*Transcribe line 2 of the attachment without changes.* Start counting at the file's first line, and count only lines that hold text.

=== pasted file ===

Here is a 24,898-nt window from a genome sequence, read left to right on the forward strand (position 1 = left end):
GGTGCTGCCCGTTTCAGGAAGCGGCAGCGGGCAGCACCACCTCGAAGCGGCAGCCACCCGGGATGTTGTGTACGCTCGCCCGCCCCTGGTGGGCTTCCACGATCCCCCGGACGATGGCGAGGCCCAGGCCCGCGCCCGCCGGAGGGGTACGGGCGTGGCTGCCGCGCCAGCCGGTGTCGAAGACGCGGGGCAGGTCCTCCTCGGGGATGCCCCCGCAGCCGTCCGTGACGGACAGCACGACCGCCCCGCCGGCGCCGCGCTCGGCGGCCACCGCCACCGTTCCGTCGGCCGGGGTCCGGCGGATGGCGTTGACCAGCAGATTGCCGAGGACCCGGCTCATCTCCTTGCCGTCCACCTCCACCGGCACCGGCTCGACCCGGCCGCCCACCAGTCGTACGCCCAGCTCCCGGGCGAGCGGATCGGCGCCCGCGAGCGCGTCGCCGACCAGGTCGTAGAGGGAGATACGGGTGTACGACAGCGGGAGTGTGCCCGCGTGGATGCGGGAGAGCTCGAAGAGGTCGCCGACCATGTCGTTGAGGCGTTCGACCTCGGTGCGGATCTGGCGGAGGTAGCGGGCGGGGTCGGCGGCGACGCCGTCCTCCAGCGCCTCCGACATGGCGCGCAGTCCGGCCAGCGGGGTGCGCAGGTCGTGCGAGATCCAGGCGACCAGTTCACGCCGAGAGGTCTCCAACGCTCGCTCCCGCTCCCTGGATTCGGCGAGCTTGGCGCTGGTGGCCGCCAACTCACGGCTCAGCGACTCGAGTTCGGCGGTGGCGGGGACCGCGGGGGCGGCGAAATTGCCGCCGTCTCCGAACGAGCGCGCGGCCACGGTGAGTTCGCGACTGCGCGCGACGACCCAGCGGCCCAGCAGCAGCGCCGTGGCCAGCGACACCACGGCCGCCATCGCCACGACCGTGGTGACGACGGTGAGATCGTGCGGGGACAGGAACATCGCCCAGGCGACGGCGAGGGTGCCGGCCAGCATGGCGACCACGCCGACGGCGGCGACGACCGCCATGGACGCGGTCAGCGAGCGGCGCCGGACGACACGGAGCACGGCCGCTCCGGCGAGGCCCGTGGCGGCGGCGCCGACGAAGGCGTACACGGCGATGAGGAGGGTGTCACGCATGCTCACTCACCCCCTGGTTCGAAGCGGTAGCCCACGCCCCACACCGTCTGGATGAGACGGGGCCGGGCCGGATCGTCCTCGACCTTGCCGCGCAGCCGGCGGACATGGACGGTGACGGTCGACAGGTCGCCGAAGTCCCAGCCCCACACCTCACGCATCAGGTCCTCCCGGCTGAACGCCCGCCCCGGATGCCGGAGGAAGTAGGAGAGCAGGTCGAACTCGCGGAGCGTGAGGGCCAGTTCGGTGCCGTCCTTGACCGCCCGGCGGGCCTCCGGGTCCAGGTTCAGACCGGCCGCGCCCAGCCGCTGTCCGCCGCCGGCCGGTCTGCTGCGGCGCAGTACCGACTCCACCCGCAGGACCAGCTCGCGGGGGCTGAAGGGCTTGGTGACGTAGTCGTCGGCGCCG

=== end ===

GGTGCTGCCCGTTTCAGGAAGCGGCAGCGGGCAGCACCACCTCGAAGCGGCAGCCACCCGGGATGTTGTGTACGCTCGCCCGCCCCTGGTGGGCTTCCACGATCCCCCGGACGATGGCGAGGCCCAGGCCCGCGCCCGCCGGAGGGGTACGGGCGTGGCTGCCGCGCCAGCCGGTGTCGAAGACGCGGGGCAGGTCCTCCTCGGGGATGCCCCCGCAGCCGTCCGTGACGGACAGCACGACCGCCCCGCCGGCGCCGCGCTCGGCGGCCACCGCCACCGTTCCGTCGGCCGGGGTCCGGCGGATGGCGTTGACCAGCAGATTGCCGAGGACCCGGCTCATCTCCTTGCCGTCCACCTCCACCGGCACCGGCTCGACCCGGCCGCCCACCAGTCGTACGCCCAGCTCCCGGGCGAGCGGATCGGCGCCCGCGAGCGCGTCGCCGACCAGGTCGTAGAGGGAGATACGGGTGTACGACAGCGGGAGTGTGCCCGCGTGGATGCGGGAGAGCTCGAAGAGGTCGCCGACCATGTCGTTGAGGCGTTCGACCTCGGTGCGGATCTGGCGGAGGTAGCGGGCGGGGTCGGCGGCGACGCCGTCCTCCAGCGCCTCCGACATGGCGCGCAGTCCGGCCAGCGGGGTGCGCAGGTCGTGCGAGATCCAGGCGACCAGTTCACGCCGAGAGGTCTCCAACGCTCGCTCCCGCTCCCTGGATTCGGCGAGCTTGGCGCTGGTGGCCGCCAACTCACGGCTCAGCGACTCGAGTTCGGCGGTGGCGGGGACCGCGGGGGCGGCGAAATTGCCGCCGTCTCCGAACGAGCGCGCGGCCACGGTGAGTTCGCGACTGCGCGCGACGACCCAGCGGCCCAGCAGCAGCGCCGTGGCCAGCGACACCACGGCCGCCATCGCCACGACCGTGGTGACGACGGTGAGATCGTGCGGGGACAGGAACATCGCCCAGGCGACGGCGAGGGTGCCGGCCAGCATGGCGACCACGCCGACGGCGGCGACGACCGCCATGGACGCGGTCAGCGAGCGGCGCCGGACGACACGGAGCACGGCCGCTCCGGCGAGGCCCGTGGCGGCGGCGCCGACGAAGGCGTACACGGCGATGAGGAGGGTGTCACGCATGCTCACTCACCCCCTGGTTCGAAGCGGTAGCCCACGCCCCACACCGTCTGGATGAGACGGGGCCGGGCCGGATCGTCCTCGACCTTGCCGCGCAGCCGGCGGACATGGACGGTGACGGTCGACAGGTCGCCGAAGTCCCAGCCCCACACCTCACGCATCAGGTCCTCCCGGCTGAACGCCCGCCCCGGATGCCGGAGGAAGTAGGAGAGCAGGTCGAACTCGCGGAGCGTGAGGGCCAGTTCGGTGCCGTCCTTGACCGCCCGGCGGGCCTCCGGGTCCAGGTTCAGACCGGCCGCGCCCAGCCGCTGTCCGCCGCCGGCCGGTCTGCTGCGGCGCAGTACCGACTCCACCCGCAGGACCAGCTCGCGGGGGCTGAAGGGCTTGGTGACGTAGTCGTCGGCGCCG